Mutual respect between the sexes is vital for success
WHEN ANGIE HOLDER started out as an apprentice 20 years ago at Local 363 (East St. Louis, Illinois), she understood that working in a male-dominated profession would have its challenges. But Holder notes that since her first day on the job, the rewards of working as a Boilermaker have outweighed any trials she’s faced.
She says watching the career of her father, Teddy Bass (L-363), spurred her interest in the craft. “When I was a little girl, my dad took me on a jobsite,” she says. “I still remember the heat and the smell. I loved it.”
Bass didn’t want Holder to be a Boilermaker. Traditional female professions were his idea of the right career for his only daughter.
“Twenty years ago, my dad told me I needed to be a nurse,” says Holder with a laugh. “He just didn’t think I needed to be out here.”
“When I was a little girl, my dad took me on a jobsite. I still remember the heat and the smell. I loved it.”
However, she didn’t listen. Holder kept bugging her father. He finally acquiesced, driving her to take the test Local 363 then required as part of the application to become an apprentice. By the time she started working, her father had retired. Bass died in 2000, a few years after Holder trekked out to her first assignment.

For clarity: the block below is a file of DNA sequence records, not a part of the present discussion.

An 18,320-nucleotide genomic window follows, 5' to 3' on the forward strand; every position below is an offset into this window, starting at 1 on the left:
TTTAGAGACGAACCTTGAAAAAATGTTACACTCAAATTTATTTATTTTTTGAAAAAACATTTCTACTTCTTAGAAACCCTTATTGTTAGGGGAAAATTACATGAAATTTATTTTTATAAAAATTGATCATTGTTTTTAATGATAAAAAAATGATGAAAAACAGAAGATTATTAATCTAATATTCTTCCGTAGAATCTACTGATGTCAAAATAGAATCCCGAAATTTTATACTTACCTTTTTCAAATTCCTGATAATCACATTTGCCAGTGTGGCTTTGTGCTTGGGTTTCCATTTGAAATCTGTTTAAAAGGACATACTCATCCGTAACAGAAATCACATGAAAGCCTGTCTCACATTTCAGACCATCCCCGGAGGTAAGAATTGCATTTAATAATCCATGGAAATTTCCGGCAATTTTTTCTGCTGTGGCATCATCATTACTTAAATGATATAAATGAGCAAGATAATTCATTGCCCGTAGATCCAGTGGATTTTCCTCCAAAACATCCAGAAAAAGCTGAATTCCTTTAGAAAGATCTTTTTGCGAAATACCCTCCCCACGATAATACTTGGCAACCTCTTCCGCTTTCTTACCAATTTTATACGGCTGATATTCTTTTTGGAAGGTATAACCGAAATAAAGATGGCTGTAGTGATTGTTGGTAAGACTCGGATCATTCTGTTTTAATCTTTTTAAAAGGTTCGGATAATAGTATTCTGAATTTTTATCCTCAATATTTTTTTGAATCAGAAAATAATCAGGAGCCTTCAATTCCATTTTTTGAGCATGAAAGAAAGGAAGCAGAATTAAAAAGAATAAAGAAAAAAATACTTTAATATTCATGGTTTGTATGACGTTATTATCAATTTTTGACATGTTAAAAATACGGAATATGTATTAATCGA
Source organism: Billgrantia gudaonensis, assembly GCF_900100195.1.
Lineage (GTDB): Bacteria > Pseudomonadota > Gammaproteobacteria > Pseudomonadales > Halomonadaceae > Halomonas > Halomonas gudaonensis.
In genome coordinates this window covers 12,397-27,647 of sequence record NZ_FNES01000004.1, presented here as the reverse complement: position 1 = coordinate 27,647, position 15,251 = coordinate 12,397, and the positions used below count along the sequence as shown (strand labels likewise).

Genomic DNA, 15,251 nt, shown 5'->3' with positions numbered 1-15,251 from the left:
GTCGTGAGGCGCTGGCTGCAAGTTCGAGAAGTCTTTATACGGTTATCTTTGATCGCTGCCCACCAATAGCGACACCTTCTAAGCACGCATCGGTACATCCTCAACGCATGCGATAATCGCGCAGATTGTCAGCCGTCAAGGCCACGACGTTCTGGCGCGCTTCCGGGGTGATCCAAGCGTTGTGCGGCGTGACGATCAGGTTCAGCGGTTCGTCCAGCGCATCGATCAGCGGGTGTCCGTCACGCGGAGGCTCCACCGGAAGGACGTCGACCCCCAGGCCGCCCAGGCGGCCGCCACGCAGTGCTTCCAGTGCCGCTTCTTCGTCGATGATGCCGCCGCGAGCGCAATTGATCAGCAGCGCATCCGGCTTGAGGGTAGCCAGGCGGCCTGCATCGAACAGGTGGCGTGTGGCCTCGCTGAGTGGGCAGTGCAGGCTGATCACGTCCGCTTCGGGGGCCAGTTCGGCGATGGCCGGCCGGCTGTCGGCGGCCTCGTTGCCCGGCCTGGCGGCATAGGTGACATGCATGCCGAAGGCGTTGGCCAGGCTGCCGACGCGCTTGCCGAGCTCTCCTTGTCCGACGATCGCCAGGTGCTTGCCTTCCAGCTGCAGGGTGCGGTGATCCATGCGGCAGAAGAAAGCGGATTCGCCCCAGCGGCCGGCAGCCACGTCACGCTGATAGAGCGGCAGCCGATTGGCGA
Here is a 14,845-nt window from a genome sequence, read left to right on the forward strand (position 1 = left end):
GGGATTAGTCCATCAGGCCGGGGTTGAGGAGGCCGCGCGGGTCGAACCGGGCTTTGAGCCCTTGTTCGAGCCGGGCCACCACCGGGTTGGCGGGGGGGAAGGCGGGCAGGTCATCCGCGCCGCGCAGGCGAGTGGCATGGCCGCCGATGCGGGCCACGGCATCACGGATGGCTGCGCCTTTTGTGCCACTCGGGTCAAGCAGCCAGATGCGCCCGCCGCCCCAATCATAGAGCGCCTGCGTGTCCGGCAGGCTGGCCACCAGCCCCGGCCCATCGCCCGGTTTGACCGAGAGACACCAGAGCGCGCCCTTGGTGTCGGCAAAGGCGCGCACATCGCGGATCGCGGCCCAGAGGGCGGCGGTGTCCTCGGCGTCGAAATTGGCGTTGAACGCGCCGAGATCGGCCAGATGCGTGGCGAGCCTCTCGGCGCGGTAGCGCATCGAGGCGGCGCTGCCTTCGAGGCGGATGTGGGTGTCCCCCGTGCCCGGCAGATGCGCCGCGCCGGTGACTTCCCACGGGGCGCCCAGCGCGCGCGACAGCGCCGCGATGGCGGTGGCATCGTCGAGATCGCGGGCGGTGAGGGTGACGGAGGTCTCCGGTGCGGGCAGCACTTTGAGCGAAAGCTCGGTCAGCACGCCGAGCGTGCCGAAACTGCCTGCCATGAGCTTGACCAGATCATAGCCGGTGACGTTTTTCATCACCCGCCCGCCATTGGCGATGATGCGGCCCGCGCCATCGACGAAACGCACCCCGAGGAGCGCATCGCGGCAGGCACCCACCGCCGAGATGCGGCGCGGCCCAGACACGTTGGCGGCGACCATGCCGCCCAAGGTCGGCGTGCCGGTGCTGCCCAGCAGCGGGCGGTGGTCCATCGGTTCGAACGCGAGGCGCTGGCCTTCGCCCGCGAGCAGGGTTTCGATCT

On her first job, she worked on permit. When she walked into the break shack, all the men stopped talking. “It was total silence, because there were no other women on the job,” Holder recalls. “I found a place in the corner to sit, and a guy came over and said, ‘That’s my spot.’ So I slid over and said ‘I’m not trying to take your spot’ and I thought, ‘Here we go.’”
A lot has changed since that first day. There are now more women in her local than there were 20 years ago, and men are getting more accustomed to seeing women on a jobsite. The men respect her now — both the young ones coming in as apprentices, and her longtime union brothers as well.
Holder would like to see more lady Boilermakers, not that she thinks every woman, or even every man, is suited for the work. “It takes someone special to be out here. I don’t think adjustments need to be made if people can’t cut it,” she says, noting that applies to either sex.
During her two decades in the union, Holder has seen women and men excel on a jobsite when respecting one another’s strengths. “I might not be as strong as a man to do a certain thing, but there are men afraid of heights, so I go high,” she says. “I’ve always felt working well together was a trade-off.”
Looking back over her years in the Brotherhood, Holder says she stays because she can’t imagine doing anything else.
“I love the job, and getting dirty. It’s not the same thing over and over and over. I love working with the guys, with people from all over the country and all walks of life. Together, we make it work.”